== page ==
CATEGORIES Drama, Foreign Language, Independent, Oscar Watch, Toronto International Film Festival, Cinematical Indie, Toronto Film Festival, Oscar News, CinematicalWhenever I see Colm Meaney in anything, I get a warm, fuzzy feeling. It may be the Irish in me coming out -- Meaney was born in Dublin, Ireland -- but it's more likely a residue of his role as Chief Miles O'Brien in Star Trek: The Next Generation. He instantly came across as dignified yet combustible. If he'd been born 50 years earlier, he would have been an ideal supporting character in a ton of classic Hollywood movies. Eventually I discovered some of his earlier work (The Commitments and The Snapper, to name two good ones) and grew to appreciate his rich dramatic abilities. I imagine that those dramatic abilities are on full display in Kings, which has been submitted by Ireland as their official entrant in the race for Best Foreign Language Film at the Academy Awards, according to Variety.
Kings is based on the play The Kings of Kilburn Road by Irish playwright Jimmy Murphy; industry vet Tom Collins wrote the script and directed. The premise is that six men left Ireland for London in search of their fortune. Thirty years have passed with none of their dreams being realized, a point driven home when one of the group dies and the others reunite for his wake. Reviewing the film earlier this year, Jay Weissberg of Variety wrote: "Though unable to completely shed its theatrical origins, Tom Collins' Kings offers a trenchant look at the recent Irish immigrant experience." Weissberg noted that the film is the first bilingual picture produced in Ireland, with the cast speaking a mixture of Irish Gaelic and English.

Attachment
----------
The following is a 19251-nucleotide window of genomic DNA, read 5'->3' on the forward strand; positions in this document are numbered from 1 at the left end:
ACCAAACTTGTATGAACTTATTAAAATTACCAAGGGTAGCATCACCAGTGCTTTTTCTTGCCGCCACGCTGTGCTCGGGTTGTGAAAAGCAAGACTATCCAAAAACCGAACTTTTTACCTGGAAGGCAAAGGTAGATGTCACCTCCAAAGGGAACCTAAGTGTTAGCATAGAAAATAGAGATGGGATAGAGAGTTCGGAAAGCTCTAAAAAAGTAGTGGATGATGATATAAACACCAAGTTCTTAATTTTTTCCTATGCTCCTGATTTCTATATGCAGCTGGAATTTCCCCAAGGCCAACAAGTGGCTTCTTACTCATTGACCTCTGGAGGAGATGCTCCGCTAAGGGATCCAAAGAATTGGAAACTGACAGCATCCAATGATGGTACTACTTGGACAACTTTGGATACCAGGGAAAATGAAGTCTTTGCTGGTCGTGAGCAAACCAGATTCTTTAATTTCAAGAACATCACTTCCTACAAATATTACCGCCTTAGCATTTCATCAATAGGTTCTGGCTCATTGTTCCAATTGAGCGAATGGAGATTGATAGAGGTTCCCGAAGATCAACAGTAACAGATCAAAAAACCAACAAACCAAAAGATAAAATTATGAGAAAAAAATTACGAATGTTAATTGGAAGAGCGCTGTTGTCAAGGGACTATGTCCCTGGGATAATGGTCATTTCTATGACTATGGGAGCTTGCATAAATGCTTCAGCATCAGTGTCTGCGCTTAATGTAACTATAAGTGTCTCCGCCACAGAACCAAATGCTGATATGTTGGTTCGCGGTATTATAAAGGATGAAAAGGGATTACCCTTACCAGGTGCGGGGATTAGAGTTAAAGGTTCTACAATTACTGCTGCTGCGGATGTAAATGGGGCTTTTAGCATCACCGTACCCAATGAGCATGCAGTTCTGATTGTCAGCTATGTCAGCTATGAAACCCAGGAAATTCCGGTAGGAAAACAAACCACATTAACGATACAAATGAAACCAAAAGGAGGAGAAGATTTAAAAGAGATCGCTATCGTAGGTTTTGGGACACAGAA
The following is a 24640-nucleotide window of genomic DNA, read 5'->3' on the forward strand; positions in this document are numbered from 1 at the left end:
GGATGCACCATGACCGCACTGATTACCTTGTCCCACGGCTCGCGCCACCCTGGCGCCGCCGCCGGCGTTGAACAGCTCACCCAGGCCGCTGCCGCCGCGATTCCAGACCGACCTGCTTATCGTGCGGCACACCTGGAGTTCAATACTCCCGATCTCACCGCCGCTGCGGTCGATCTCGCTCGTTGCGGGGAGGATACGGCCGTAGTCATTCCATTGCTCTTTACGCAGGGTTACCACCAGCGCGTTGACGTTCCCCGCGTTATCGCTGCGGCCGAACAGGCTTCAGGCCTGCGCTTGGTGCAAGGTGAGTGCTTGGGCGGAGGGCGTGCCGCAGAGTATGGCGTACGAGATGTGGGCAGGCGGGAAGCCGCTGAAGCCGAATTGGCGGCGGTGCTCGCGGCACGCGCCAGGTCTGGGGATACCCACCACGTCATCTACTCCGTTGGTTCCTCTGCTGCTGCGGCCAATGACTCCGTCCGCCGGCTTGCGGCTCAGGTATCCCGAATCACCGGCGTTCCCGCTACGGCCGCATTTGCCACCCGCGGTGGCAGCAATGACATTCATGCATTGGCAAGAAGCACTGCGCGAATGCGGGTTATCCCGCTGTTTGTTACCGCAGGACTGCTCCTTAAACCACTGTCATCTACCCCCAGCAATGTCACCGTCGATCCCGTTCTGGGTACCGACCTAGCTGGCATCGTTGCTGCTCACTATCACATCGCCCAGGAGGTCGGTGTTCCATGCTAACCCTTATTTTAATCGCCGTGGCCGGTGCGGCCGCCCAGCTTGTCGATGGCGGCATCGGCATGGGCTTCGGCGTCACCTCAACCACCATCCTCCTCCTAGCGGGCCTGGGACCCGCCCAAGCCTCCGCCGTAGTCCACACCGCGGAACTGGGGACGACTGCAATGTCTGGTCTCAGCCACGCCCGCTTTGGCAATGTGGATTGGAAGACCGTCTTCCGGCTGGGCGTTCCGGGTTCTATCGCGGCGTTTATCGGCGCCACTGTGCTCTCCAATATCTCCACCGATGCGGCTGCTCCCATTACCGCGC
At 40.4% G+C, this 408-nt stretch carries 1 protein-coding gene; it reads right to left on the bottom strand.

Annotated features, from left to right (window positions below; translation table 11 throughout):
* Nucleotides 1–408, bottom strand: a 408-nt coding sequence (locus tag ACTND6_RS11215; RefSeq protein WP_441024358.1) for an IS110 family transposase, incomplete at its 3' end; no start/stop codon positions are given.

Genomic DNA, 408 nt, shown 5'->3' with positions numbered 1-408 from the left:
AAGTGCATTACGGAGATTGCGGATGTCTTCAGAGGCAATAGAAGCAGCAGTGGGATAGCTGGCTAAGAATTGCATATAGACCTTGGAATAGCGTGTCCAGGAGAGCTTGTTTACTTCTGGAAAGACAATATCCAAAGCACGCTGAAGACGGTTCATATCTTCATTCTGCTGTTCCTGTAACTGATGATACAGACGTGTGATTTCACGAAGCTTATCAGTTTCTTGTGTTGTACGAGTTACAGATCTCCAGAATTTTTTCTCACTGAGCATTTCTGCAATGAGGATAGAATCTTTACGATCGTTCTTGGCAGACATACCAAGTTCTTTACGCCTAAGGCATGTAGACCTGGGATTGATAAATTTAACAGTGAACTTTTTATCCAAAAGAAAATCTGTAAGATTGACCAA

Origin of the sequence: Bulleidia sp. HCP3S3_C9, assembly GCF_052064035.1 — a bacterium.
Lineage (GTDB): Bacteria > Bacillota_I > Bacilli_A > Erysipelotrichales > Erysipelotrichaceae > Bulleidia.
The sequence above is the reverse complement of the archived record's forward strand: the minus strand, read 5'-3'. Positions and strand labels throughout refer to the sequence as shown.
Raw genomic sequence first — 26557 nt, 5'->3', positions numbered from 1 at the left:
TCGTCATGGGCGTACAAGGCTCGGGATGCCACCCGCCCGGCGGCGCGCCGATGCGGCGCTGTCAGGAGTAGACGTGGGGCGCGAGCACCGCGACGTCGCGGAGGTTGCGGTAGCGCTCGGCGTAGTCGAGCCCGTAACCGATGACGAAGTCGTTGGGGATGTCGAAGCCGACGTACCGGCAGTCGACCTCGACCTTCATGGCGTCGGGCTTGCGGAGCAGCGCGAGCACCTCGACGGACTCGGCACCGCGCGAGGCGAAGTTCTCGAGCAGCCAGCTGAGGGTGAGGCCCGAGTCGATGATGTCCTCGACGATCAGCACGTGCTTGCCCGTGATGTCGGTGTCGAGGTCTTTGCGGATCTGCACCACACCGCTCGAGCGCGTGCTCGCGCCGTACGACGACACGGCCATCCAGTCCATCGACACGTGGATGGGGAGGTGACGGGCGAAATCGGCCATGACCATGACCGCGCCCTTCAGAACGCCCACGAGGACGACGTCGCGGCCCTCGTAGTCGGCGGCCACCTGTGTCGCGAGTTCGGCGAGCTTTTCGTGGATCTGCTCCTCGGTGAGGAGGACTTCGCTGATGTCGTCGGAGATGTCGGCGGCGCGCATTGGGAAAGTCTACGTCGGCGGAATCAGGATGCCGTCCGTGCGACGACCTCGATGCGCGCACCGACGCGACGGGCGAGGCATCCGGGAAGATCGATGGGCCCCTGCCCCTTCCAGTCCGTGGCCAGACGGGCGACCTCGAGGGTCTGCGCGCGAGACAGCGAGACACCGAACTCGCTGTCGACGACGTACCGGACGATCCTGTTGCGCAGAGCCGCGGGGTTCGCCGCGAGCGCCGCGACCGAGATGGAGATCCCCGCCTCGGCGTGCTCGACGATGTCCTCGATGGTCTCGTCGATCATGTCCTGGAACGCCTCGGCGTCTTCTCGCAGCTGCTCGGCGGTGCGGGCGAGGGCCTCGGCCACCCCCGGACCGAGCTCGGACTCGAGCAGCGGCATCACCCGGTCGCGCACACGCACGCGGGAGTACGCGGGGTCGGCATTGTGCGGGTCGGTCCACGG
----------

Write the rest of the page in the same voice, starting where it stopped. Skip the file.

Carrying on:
The film had its first public screening at TIFF on Wednesday night; it plays again on Friday morning, September 14. Kings is also scheduled to screen at the Director's Guild of America Theatre in Los Angeles on Friday, September 28, as part of the Directors Finders Series 2007. The latter screening is intended as a showcase for American distributors.